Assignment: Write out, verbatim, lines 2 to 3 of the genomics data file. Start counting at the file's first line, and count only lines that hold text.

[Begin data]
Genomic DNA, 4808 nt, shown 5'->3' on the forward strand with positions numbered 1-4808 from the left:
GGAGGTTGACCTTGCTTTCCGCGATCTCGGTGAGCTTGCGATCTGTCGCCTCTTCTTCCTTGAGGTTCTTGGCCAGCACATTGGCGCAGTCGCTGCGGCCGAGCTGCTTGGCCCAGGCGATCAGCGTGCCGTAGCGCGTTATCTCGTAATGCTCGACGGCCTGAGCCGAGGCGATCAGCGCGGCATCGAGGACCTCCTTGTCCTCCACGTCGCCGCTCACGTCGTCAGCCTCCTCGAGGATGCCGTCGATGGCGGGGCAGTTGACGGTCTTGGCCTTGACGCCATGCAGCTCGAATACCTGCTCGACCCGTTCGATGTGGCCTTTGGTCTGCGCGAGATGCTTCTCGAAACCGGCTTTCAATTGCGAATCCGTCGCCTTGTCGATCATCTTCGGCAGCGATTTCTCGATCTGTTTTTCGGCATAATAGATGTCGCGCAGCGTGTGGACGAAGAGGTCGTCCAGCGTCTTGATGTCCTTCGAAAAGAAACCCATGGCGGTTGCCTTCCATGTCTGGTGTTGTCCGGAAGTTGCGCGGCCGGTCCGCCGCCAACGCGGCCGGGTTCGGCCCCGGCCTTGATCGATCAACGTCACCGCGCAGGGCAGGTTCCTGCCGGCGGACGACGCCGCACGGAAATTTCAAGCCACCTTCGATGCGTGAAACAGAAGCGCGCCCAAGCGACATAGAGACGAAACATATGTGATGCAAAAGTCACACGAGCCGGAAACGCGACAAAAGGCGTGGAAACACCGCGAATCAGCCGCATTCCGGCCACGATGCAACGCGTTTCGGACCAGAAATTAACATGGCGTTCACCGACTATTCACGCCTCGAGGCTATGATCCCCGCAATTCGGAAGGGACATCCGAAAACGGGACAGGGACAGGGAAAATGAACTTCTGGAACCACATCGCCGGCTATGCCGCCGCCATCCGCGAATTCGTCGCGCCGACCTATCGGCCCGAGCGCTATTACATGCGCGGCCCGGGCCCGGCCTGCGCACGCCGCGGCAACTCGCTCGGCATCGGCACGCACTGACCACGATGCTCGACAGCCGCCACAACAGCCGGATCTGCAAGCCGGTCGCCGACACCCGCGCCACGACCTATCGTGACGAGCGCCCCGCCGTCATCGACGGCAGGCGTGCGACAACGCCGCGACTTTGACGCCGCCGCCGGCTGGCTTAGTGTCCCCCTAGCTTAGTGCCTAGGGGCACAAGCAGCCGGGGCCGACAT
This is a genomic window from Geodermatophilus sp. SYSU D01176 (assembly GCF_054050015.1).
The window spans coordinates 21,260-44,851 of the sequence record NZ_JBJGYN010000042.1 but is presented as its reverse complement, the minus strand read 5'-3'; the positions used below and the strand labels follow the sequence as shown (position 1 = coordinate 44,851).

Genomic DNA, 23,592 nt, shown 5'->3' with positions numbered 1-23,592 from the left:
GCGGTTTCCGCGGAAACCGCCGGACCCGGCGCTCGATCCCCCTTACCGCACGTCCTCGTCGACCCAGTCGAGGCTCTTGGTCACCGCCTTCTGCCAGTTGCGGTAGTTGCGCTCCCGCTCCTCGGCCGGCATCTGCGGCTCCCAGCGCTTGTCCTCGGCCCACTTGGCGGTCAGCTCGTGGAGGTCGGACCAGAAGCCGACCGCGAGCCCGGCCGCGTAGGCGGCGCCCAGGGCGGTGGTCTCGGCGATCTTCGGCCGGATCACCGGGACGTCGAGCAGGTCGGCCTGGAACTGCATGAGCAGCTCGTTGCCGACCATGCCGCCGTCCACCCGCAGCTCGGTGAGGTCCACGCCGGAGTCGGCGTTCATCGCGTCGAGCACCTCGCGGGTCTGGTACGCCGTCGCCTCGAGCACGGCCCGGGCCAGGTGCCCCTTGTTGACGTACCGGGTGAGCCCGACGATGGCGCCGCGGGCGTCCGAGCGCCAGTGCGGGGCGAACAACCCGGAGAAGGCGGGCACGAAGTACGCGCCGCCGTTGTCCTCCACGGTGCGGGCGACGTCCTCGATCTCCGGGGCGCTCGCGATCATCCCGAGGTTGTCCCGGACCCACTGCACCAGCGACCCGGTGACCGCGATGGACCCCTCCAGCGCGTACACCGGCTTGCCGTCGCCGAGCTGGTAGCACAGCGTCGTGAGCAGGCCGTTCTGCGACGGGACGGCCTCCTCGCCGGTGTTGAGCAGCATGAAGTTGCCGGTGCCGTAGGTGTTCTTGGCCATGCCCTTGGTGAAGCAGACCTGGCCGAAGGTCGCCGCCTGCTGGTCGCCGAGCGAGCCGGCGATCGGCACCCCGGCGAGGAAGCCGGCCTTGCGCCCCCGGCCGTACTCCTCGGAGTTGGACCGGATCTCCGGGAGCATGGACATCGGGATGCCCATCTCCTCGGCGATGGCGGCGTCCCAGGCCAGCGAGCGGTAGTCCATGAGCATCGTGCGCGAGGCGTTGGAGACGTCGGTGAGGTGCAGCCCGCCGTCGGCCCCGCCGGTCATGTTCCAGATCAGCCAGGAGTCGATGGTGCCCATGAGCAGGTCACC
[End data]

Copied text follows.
GGAGGTTGACCTTGCTTTCCGCGATCTCGGTGAGCTTGCGATCTGTCGCCTCTTCTTCCTTGAGGTTCTTGGCCAGCACATTGGCGCAGTCGCTGCGGCCGAGCTGCTTGGCCCAGGCGATCAGCGTGCCGTAGCGCGTTATCTCGTAATGCTCGACGGCCTGAGCCGAGGCGATCAGCGCGGCATCGAGGACCTCCTTGTCCTCCACGTCGCCGCTCACGTCGTCAGCCTCCTCGAGGATGCCGTCGATGGCGGGGCAGTTGACGGTCTTGGCCTTGACGCCATGCAGCTCGAATACCTGCTCGACCCGTTCGATGTGGCCTTTGGTCTGCGCGAGATGCTTCTCGAAACCGGCTTTCAATTGCGAATCCGTCGCCTTGTCGATCATCTTCGGCAGCGATTTCTCGATCTGTTTTTCGGCATAATAGATGTCGCGCAGCGTGTGGACGAAGAGGTCGTCCAGCGTCTTGATGTCCTTCGAAAAGAAACCCATGGCGGTTGCCTTCCATGTCTGGTGTTGTCCGGAAGTTGCGCGGCCGGTCCGCCGCCAACGCGGCCGGGTTCGGCCCCGGCCTTGATCGATCAACGTCACCGCGCAGGGCAGGTTCCTGCCGGCGGACGACGCCGCACGGAAATTTCAAGCCACCTTCGATGCGTGAAACAGAAGCGCGCCCAAGCGACATAGAGACGAAACATATGTGATGCAAAAGTCACACGAGCCGGAAACGCGACAAAAGGCGTGGAAACACCGCGAATCAGCCGCATTCCGGCCACGATGCAACGCGTTTCGGACCAGAAATTAACATGGCGTTCACCGACTATTCACGCCTCGAGGCTATGATCCCCGCAATTCGGAAGGGACATCCGAAAACGGGACAGGGACAGGGAAAATGAACTTCTGGAACCACATCGCCGGCTATGCCGCCGCCATCCGCGAATTCGTCGCGCCGACCTATCGGCCCGAGCGCTATTACATGCGCGGCCCGGGCCCGGCCTGCGCACGCCGCGGCAACTCGCTCGGCATCGGCACGCACTGACCACGATGCTCGACAGCCGCCACAACAGCCGGATCTGCAAGCCGGTCGCCGACACCCGCGCCACGACCTATCGTGACGAGCGCCCCGCCGTCATCGACGGCAGGCGTGCGACAACGCCGCGACTTTGACGCCGCCGCCGGCTGGCTTAGTGTCCCCCTAGCTTAGTGCCTAGGGGCACAAGCAGCCGGGGCCGACAT
This is a genomic window from Geodermatophilus sp. SYSU D01176 (assembly GCF_054050015.1).